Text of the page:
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Stock Market Returns and Risk: Returns from Various Years until 2013

July 23rd, 2013 1 comment

I’ve posted as a blog permanent “page”, a memo on “Stock Market Returns and Risk: Returns from Various Years until 2013.” I’ll repeat it here as a blog post.

This is a memo I wrote for the directors of Bloomington’s Lighthouse Christian Academy to aid them in thinking about whether it was worth putting capital account funds into the stock market, which has higher returns but also might result in a loss. It is useful for anyone wanting to know the average return on the stock market.

June 19, 2013
What investment is prudent for LCA?

Suppose LCA had $100,000 in a given year and had invested it in the S+P 500, 500 very big companies’ stock, until May 2013. What would have become of it? What would be its annual return?

S+P returns (dividends reinvested) from the given year until 2013, annualized and total, May to May:

1963: 9.7%
1973: 10.3
1983: 10.6
1993: 8.7
Read more…

Categories: decisionmaking, discounting, finance, g406 Tags:

Dingell’s Family Income— Almost Entirely Paid by General Motors

January 11th, 2010 No comments

Rep. Dingell, longtime Energy and Commerce chairman, has amazing conflict of interest, the
Washington Post
tells us. His wife is vice chairman of GM’s s foundation and executive director of its public affairs division. She earns a large salary and owned millions of dollars worth of stock. She was a GM lobbyist before she married Rep. Dingell in 1981, though she stepped down formally. She was “a board member in 2001 for the Alliance of Automobile Manufacturers, an industry trade group that spends millions each year lobbying Congress.” All this is perfectly legal, but it is silly to have rules preventing Congressmen from doing all these things if their wives can do it. We should get rid of all those ethics rules, and just require transparency.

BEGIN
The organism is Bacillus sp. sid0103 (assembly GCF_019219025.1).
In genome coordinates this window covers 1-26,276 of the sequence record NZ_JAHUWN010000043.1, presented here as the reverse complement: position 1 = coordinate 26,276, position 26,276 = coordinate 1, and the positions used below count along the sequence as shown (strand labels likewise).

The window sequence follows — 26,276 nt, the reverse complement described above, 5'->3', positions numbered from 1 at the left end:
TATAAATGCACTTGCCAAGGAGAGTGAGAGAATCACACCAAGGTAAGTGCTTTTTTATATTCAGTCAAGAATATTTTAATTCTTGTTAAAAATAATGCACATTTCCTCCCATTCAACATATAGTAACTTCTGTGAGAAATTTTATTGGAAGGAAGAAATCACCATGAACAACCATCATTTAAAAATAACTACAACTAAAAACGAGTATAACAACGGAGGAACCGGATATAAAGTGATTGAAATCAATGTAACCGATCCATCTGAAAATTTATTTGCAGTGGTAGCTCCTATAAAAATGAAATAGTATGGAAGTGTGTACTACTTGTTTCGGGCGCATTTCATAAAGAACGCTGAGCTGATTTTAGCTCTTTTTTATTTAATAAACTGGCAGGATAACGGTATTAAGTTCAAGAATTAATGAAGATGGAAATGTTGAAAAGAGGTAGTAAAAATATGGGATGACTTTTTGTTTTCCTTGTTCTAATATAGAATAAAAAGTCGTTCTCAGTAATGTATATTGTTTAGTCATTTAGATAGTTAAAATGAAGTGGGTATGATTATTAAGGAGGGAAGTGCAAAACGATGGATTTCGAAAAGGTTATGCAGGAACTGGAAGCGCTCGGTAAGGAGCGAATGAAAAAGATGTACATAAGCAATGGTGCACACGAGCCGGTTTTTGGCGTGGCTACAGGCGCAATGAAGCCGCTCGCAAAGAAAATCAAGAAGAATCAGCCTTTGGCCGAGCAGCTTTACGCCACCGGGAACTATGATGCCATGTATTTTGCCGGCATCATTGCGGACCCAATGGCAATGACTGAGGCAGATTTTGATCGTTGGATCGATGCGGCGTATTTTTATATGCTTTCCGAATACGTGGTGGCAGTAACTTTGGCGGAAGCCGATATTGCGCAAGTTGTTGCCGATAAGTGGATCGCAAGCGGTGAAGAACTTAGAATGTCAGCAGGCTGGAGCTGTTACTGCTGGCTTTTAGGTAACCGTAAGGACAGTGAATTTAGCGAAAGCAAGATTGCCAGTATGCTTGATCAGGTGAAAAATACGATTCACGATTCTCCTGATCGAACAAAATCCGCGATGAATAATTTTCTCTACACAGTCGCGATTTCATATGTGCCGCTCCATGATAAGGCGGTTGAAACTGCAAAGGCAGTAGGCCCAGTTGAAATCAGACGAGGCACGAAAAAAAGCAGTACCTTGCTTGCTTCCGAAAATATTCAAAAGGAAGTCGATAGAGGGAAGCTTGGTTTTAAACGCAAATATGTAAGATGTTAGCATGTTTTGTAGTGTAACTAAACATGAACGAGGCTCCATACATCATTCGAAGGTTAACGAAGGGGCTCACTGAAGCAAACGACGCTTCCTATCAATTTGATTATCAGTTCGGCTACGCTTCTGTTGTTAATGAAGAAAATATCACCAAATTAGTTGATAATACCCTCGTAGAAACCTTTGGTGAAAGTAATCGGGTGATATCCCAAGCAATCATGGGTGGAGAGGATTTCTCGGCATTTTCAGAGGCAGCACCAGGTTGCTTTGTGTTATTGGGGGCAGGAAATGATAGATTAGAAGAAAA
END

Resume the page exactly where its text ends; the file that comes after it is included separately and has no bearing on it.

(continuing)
Categories: corruption, g406 Tags:

The Bank Bailout Game

April 10th, 2009 No comments

I have posted the Bank Bailout Game I used successfully in my regulation class, G406, at http://rasmusen.org/g406/readings-refg406/07.adverse-selection.doc and
http://rasmusen.org/g406/readings-refg406/07.adverse-selection.pdf.

Categories: accounting, banking crisis, g406, games, teaching Tags:

A Banking Accountng Scam

April 6th, 2009 No comments

I just read in NR that some big banks have realized that they can improve their balance sheets by buying toxic assets from each other in a tit-for-tat way at inflated prices. Suppose Apex and Brydox each have bonds worth $20 on the market, and on their balance sheets. Apex sells one to Brydox for $100, and Brydox sells one to Apex for $100. Now they can mark up their assets by $80 each.

Categories: accounting, bailout, banks, g406 Tags:

The Amazing Waste from Turning Off Computers Each Night

March 30th, 2009 1 comment

I saw an article that illustrates why it’s good for me to teach students about economic cost as opposed to raw accounting cost:

I leave my laptop running overnight because I know it’ll take five minutes or more to get things going in the morning — not just booting up, but launching the various apps I start the day with, downloading my overnight email, filtering out the spam, and otherwise “getting settled.”

But all the power wasted while computers are sitting idle overnight adds up, and one study has finally tried to measure it. The tally: An estimated $2.8 billion wasted on excess energy costs each year in the U.S. alone….

The full report is available for download here (scroll down to “PC Energy Report US 2009″)….

If you run a company with 1,000 PCs left on overnight, you can save about $28,000 a year if they are turned off after hours. That’s not chump change.

One advantage of the economic way of thinking is that it makes one think of a question here. Why are companies so stupid as to not mandate that their employees turn off computers, if companies could save so much money? The economist naturally wonders if there is something that high-paid corporate executives know that the journalist is missing.